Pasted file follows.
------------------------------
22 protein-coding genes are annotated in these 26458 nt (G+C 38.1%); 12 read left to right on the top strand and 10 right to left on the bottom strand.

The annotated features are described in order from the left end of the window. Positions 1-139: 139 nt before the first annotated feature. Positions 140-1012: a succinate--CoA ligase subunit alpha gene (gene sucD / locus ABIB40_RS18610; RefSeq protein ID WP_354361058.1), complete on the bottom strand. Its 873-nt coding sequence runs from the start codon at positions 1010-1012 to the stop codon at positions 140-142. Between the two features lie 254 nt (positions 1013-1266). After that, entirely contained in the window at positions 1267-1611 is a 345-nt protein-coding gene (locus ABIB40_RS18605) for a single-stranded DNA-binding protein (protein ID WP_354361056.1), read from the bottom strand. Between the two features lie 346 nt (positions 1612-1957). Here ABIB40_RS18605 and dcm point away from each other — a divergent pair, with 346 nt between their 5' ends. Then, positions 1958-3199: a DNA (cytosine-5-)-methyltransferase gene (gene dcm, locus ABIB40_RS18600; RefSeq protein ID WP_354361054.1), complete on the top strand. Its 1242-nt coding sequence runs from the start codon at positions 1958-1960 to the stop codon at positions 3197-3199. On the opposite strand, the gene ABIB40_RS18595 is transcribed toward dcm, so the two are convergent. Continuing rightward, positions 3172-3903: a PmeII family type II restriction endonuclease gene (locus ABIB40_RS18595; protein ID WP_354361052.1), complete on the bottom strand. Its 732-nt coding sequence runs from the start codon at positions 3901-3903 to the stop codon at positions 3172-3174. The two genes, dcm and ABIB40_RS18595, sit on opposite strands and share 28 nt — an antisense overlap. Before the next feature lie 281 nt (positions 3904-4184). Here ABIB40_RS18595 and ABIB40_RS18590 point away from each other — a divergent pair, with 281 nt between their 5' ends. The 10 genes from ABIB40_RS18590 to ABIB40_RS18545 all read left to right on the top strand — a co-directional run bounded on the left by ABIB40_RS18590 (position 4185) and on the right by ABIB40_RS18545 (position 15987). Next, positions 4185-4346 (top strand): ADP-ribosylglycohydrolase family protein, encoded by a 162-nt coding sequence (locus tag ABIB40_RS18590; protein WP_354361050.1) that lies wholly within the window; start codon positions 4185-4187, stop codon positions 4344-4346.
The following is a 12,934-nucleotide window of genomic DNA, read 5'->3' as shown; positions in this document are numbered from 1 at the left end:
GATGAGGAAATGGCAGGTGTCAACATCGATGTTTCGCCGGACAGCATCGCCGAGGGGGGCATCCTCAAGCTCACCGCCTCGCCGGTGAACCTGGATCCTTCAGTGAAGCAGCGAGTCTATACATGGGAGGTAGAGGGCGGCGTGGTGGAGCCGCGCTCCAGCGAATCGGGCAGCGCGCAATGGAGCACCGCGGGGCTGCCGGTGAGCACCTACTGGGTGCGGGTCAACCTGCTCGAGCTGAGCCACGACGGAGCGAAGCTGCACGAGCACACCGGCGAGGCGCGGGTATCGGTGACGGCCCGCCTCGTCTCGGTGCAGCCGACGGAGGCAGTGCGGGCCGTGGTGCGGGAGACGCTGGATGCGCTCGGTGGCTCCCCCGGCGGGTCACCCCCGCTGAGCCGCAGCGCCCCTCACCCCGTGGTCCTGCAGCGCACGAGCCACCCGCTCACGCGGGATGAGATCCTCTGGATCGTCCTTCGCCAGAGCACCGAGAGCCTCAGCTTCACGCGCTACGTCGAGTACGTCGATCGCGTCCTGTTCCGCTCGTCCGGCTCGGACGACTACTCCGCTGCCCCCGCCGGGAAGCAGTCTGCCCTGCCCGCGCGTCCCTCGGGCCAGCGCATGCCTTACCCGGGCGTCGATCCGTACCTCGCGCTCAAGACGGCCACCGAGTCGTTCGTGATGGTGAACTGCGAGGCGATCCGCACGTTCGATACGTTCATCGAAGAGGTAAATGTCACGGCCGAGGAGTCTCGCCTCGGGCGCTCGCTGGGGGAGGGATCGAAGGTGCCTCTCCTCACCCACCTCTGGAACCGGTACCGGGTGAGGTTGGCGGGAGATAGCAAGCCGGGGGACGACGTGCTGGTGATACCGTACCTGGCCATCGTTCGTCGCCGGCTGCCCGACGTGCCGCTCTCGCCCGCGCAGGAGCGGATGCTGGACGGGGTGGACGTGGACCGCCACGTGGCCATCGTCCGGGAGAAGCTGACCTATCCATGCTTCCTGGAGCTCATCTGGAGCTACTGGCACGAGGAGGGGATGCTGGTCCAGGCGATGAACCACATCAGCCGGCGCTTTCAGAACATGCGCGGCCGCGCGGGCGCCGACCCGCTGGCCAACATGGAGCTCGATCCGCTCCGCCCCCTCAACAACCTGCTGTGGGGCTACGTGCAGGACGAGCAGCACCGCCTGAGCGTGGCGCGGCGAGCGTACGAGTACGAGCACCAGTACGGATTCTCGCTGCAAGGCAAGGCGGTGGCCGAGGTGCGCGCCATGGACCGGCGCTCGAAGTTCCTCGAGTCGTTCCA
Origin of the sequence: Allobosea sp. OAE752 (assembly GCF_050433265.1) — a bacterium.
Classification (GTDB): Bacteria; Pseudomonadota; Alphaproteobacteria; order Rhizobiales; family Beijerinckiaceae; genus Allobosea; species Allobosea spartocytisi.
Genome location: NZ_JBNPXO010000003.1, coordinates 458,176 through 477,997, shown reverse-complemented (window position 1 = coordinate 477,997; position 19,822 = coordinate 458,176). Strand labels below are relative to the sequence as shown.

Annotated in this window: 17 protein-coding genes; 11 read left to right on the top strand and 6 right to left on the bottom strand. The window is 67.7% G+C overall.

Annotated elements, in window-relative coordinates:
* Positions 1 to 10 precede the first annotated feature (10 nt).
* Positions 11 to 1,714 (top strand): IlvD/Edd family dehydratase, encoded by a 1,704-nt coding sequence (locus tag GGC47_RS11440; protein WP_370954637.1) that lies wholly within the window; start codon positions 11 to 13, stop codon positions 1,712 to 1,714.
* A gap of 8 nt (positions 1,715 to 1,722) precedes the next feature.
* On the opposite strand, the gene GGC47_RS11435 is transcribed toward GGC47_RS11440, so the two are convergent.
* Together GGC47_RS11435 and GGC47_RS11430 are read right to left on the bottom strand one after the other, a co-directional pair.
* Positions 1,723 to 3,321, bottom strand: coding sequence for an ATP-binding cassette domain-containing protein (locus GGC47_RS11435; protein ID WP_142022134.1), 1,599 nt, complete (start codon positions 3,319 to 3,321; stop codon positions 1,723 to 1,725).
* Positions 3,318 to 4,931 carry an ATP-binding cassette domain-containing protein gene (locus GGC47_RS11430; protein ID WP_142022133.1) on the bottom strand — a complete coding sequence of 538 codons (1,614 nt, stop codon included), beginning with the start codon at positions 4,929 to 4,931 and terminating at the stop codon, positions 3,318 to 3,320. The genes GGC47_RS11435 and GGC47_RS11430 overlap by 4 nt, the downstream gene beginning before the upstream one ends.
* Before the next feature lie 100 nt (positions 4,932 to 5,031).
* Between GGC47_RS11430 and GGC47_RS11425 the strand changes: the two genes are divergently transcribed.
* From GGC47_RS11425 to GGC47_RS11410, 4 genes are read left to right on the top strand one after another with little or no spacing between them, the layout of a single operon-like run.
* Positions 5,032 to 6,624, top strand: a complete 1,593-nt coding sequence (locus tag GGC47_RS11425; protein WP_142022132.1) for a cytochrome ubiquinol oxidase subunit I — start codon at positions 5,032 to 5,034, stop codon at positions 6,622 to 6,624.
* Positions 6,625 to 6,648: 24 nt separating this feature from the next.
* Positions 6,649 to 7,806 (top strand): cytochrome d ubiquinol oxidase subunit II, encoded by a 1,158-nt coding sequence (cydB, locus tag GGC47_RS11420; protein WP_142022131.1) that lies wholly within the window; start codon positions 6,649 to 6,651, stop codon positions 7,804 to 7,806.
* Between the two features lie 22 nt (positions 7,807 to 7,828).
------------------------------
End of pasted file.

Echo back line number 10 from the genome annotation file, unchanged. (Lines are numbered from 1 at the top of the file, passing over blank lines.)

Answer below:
* Positions 1 to 10 precede the first annotated feature (10 nt).